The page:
Speaking Out for Justice


A lot of emotions have been experienced and shared by people all over the world over the past few days: anger, rage, fear, anguish, frustration, sadness – profound sadness. Many of us are still at a loss for words, or just don’t know what to do to bring about justice, peace, and social change. Even if you don’t know what to do to help, keep praying, sharing, and teaching, and support those who can help the world change for the better.

 

 

 

 

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I am ANGRY. I am SAD. I am TIRED. Seeing a 5 year old yesterday wear a shirt say “please don’t shoot me” broke my soul in half. He shouldn’t have to wear that shirt. He shouldn’t have to be worrying about any of that. This is the world we live in!? I am BLACK. I have been racially profiled. I have been told “I can’t date you because my family doesn’t like blacks.” I have sat in hand cuffs because a cop felt threatened because he saw two black kids in a nice car. I have been told I am NOT black because I speak proper. I WILL not sit quiet knowing my platform. I WILL stand with the people who fight day in and day out to stop racism. I WILL have these difficult conversations with my WHITE BROTHERS. I WILL do everything in my power to explain and make them understand what it is to be BLACK in AMERICA. This has to stop. ENOUGH is ENOUGH. My brothers and sisters we HAVE to do better. STOP looking at the color in a man/woman and see him for who he/she is. This all starts with us. YES, the system is unjust but the system is also your brother that’s sitting next to you that can make that change for your children and generations to come. I encourage you all to go out there and stand with the people. March with them. Feel for them. We are hurting. WE ARE THE CHANGE.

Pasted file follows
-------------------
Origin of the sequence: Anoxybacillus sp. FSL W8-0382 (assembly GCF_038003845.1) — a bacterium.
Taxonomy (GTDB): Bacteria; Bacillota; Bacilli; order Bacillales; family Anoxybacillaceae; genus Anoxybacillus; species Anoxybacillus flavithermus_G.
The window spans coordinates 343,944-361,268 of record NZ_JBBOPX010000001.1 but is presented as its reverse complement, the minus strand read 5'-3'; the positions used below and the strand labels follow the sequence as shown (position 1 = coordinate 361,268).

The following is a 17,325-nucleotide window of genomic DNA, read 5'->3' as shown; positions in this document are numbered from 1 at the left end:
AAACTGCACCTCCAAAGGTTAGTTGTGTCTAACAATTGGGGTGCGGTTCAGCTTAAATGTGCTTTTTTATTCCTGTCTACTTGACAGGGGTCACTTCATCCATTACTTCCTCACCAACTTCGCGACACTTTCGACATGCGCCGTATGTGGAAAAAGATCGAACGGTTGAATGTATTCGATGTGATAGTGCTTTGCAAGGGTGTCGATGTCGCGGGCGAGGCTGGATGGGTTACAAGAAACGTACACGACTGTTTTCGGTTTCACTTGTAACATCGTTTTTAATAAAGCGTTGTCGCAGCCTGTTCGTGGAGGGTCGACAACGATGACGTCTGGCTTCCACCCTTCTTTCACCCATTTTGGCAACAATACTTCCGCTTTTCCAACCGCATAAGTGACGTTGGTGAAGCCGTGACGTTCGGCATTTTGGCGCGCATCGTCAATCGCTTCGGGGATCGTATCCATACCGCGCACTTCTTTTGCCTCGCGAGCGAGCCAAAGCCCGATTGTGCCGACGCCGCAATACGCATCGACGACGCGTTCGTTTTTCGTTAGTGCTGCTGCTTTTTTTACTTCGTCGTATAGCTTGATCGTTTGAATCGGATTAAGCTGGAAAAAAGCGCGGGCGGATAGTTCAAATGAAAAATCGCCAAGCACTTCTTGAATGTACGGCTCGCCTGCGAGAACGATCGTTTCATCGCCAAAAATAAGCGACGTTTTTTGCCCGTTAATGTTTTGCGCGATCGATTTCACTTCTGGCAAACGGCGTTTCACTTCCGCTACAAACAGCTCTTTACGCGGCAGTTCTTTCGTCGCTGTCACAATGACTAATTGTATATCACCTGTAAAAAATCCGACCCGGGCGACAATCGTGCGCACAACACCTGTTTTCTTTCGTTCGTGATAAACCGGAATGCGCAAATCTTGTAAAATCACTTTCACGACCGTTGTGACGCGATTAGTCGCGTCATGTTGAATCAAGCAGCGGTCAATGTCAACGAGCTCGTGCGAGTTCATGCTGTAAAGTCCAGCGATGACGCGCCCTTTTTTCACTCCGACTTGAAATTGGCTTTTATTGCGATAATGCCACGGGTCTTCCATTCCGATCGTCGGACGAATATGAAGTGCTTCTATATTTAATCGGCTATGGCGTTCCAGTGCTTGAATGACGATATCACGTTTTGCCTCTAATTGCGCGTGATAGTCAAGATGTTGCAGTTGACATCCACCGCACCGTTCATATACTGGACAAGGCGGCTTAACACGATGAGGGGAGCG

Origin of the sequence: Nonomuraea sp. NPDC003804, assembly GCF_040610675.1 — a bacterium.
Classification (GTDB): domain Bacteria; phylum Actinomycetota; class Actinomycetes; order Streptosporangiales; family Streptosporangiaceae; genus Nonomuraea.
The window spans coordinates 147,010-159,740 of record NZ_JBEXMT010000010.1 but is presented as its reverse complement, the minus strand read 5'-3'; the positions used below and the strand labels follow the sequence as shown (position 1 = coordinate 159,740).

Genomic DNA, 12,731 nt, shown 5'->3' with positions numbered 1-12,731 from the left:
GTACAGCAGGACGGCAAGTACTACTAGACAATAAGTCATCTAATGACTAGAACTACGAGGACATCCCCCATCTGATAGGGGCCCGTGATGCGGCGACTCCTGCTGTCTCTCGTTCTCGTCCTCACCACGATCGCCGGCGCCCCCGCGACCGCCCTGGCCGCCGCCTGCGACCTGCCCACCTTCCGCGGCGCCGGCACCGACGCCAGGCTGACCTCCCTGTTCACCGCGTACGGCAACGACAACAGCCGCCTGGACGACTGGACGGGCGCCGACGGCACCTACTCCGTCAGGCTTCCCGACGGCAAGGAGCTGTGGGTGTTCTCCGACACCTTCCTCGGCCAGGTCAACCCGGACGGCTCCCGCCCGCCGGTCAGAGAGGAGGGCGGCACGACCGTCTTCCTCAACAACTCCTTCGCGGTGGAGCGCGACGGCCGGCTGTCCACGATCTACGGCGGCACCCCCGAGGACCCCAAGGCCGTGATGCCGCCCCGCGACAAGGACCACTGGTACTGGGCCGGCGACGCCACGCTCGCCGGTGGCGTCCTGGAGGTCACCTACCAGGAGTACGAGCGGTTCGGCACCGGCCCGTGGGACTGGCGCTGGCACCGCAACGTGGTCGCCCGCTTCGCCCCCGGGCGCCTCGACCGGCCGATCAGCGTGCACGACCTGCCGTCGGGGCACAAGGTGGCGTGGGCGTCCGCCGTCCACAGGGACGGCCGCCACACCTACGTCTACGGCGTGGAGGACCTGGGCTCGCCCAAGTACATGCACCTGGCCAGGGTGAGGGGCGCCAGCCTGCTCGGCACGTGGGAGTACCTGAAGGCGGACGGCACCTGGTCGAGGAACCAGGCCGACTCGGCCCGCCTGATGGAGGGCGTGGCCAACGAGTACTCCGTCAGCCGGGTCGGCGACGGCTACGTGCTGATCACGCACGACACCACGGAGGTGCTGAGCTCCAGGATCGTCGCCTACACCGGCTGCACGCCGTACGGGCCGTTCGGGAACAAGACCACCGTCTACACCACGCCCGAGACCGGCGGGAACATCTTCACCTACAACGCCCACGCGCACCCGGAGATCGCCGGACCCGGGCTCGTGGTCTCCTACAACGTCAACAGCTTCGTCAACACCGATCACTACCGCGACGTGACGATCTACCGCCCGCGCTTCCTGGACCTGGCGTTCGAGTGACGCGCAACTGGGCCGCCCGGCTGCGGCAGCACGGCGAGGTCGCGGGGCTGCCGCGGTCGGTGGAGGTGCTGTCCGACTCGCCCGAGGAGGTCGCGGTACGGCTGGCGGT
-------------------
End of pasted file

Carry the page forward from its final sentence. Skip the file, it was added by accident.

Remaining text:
A post shared by Touki Toussaint (@touki) on

 

 

 

 

 

 

 

 

~ baseballrebecca

 

 

 

Best of the Week: 5/24/2020 – 5/30/2020


It’s been a terrible week. I contemplated posting nothing this week – how could there be a “best” anything with COVID deaths reaching 100,000 in the U.S., MLB firing scores of minor leaguers, and the death of George Floyd? And while 2020 likely had its worst week yet, there was one tiny bit of news that kind of, sort of, wasn’t awful: although minor leaguers are being released and others may or may not get their measly pay from their parent clubs, Dodgers’ pitcher David Price will be giving $1,000 to each of the Dodgers minor leaguers.

I mean, it won’t pay the rent, but at least he’s paying them more than MLB is.

~ baseballrebecca

 

 

 

 

Stat-urday, 5/30/2020


File:Stephen Strasburg on July 9, 2014.jpg

Stephen Strasburg, World Series MVP, pictured here in 2014. Photo by Keith Allison via Wikipedia.

Earlier this week the Washington Nationals revealed their World Series rings, and they include a lot of stats to commemorate the 2019 season:

  • 108 diamonds representing:
    • 105 regular season and post season wins
    • 2 cities in franchise history
    • 1 World Series championship
  • Additional diamonds included in player’s number
  • 32 sapphires representing:
    • 13 shut-out wins
    • 8-game winning streak (their longest)
    • 7 walk-off wins
    • 4 postseason rounds won
  • 30 rubies in the “Curly W” = for the 30 runs scored in the four World Series games they won
  • 12 rubies on each side for the total number of postseason wins
  • 5 stars representing 5 postseason elimination games won made up of:
    • 4 diamonds representing previous N.L. East division titles won
    • 1 ruby signifying the World Series Championship
  • 4 postseason opponents defeated
  • 4 Washington, DC, landmarks: the Lincoln Memorial, the Washington Monument, the Jefferson Memorial, and the U.S. Capitol building
  • 2 phrases: “Go 1-0 every day” and “Fight Finished”
  • 1 Baby Shark

Happy Stat-urday!

~ baseballrebecca

 

 

 

 

Hyun Soo Kim in Bowie